The arrival of spring means the beginning of allergies, not only in humans but also in dogs, although it is less known, it is quite common.
That’s why we’re providing tips on how to deal with allergies in dogs. By doing so, we can make things easier for both you and your furry friend if they suffer from seasonal or other types of allergies.
Don’t be fooled! Even if you think that dog allergies do not affect you because your dog does not suffer from them, it’s worth reading on. Did you know that the vast majority of dog owners are unaware that their dogs have environmental or food allergies?
Types of allergies in dogs
Firstly, let’s differentiate between the types of allergies in dogs. You may notice an abnormal reaction in your dog and wonder if they might be allergic to something. But what exactly? It’s not the same to have an allergy to pollen as it is to have one to something they have eaten.
- Environmental allergy or external allergens – This is the one that should concern us the most with the arrival of good weather, spring, and heat. It’s an allergy to environmental factors that are specific to your dog’s surroundings, such as pollen, mites and dust, insects or fungi, fleas, plants or herbs, perfumes or cleaning products, etc.
- Food allergy or internal allergens – It appears after ingesting a particular product or food. The most common food allergies are practically the same as in humans (we’re not that different after all!): wheat and barley, lactose, animal protein (chicken, beef, and ox), plant protein (soy), egg, etc.
Common symptoms of allergies in dogs
According to popular belief, the only thing dogs lack is the ability to speak. However, we believe that they are perfect just the way they are. Nevertheless, we must be attentive to possible signs of allergies in dogs since they cannot tell us when they feel unwell, itchy, or uncomfortable. The most common symptoms of allergies in dogs include:
- Itching, redness, or swelling of the extremities, eyes, or snout. This can cause redness in areas near the eyes and ears, paws or pads, and swelling in joints and facial areas such as the ears and snout.
- Excessive licking of the paws. If you notice your dog persistently licking a certain area of their body, such as their paws and pads, it could be a sign of a possible allergy.
- Sneezing, coughing, difficulty breathing, and nasal discharge. These symptoms are often related to seasonal allergies to pollen, plants or herbs, and dust, mites, or fungi.
- Stomach symptoms such as diarrhea or vomiting. These are often associated with food allergies.
- Hair loss. This can be partial, causing some baldness, or uniform. In any case, if you notice that your dog is losing more hair than usual for the time of year (remember the necessary shedding that occurs in spring), consult your veterinarian.
How to help my dog if it suffers from an allergy
When it comes to allergies in dogs, it’s important to follow the advice of your veterinarian. However, there are some guidelines you can keep in mind that will help your dog feel better if they suffer from allergies:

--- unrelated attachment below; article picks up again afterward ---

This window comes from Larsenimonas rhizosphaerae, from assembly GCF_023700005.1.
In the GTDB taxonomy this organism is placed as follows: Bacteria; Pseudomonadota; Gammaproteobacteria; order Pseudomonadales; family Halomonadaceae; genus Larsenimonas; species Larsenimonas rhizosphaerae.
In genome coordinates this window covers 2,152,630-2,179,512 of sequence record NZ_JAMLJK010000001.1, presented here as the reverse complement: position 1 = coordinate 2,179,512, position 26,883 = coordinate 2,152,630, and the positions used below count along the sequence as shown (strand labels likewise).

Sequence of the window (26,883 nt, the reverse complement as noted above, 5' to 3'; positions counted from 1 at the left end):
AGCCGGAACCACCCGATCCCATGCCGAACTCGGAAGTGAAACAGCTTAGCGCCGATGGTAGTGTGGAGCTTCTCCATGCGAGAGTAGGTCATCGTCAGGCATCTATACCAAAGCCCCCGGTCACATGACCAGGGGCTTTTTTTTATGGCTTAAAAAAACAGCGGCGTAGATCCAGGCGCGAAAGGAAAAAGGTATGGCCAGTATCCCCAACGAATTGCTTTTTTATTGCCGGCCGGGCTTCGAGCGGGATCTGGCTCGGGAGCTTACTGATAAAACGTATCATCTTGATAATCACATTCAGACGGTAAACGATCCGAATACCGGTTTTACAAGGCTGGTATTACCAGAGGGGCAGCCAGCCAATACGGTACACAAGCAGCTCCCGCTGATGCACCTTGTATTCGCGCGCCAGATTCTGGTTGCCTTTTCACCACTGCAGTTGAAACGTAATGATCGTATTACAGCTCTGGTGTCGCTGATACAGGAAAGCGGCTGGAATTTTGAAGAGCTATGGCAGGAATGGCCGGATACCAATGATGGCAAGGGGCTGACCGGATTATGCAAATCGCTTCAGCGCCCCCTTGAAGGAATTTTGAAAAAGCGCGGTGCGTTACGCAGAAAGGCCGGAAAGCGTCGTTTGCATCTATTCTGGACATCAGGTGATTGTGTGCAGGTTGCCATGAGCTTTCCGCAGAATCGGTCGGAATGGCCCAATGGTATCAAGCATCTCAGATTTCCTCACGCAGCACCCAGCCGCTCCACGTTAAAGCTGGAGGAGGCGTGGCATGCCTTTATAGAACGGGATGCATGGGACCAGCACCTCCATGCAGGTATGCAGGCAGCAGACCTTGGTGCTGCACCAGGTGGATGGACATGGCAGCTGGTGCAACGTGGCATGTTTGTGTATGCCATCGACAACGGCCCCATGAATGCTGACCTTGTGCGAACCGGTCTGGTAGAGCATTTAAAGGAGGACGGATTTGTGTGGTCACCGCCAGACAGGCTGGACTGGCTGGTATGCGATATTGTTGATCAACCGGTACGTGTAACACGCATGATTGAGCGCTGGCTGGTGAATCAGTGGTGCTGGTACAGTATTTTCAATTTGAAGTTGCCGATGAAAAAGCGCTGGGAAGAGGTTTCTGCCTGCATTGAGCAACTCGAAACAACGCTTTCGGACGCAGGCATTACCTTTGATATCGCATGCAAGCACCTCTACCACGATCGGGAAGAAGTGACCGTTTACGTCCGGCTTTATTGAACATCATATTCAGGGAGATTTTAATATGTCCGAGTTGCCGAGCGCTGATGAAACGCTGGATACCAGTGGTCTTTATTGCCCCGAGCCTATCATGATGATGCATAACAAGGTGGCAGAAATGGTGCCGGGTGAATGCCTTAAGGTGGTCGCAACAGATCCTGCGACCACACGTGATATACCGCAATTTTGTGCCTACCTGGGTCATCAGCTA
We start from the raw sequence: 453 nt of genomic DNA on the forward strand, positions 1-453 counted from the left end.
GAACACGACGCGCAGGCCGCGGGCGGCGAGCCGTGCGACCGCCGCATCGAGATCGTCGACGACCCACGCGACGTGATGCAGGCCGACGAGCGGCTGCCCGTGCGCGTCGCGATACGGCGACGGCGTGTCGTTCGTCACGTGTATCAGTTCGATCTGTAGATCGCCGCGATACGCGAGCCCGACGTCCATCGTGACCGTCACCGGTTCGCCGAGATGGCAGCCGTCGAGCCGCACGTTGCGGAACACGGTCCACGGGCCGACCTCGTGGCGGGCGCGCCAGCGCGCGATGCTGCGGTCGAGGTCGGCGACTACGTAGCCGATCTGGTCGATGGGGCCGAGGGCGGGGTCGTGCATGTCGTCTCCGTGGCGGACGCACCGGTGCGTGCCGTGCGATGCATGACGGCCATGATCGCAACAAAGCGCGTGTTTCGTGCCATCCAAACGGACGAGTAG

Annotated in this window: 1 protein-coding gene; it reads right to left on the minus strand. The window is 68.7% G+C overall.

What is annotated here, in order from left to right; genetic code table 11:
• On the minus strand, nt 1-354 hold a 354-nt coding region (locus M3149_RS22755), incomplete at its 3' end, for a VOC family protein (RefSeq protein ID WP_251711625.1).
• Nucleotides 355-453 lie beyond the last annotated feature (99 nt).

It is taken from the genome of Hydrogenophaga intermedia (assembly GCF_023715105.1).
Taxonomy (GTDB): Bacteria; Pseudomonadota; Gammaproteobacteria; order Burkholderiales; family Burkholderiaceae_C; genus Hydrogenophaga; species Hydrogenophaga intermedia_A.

- Keep the environment clean at all times. Wash your dog’s bed and bowls frequently, as well as their leash, collar, or harness. Don’t let too much dust accumulate in the areas where your dog spends time.
- Special attention while walking. Be especially careful when walking your dog in areas with abundant vegetation and bodies of water, such as ponds or rivers, during the warmer months. This is where parasites, fleas, and ticks tend to congregate and can “attack” your allergic dog.
- Brush your dog regularly. Their coat can accumulate many external substances that may affect their allergy. Brushing will help remove these substances and keep them clean and happy!
- Follow their vaccination schedule and take them for regular check-ups with the veterinarian. Also, remember to deworm them once every 3-4 months.
- Provide them with a balanced diet and food that meets their specific needs. If your dog has allergies, you must pay special attention to their diet. There are hypoallergenic foods with hydrolyzed proteins and natural foods that can help reduce your dog’s allergy symptoms. Always seek the advice of a professional. Your dog’s health is at stake!
How to detect allergies in dogs
Don’t panic! An allergy in dogs is simply an immune response to factors that their body considers dangerous. Therefore, it’s an indication that your dog’s immune system is working wonders.
If you notice any of the aforementioned symptoms, visit your vet. They will examine your dog and, if deemed appropriate, carry out a study to detect possible allergens that their body might be reacting to.
This study is very similar to the one conducted on humans and usually consists of one of the following tests:
- Elimination method for food allergies. This involves removing from the diet the components suspected of causing the allergy, typically by offering hypoallergenic food for a period of time.
- Intradermal test. The famous ‘allergy tests,’ which involve injecting the possible allergen into the dog’s skin and observing their reaction.
- Blood analysis. This helps distinguish which antibody your dog’s body is producing, thus concluding which allergen is causing the response.
An allergy in dogs often causes discomfort and lethargy, which can affect their well-being and quality of life. Now that you know all this, whenever you suspect your dog might have an allergy, go to your vet to look for the causes and start the appropriate treatment.
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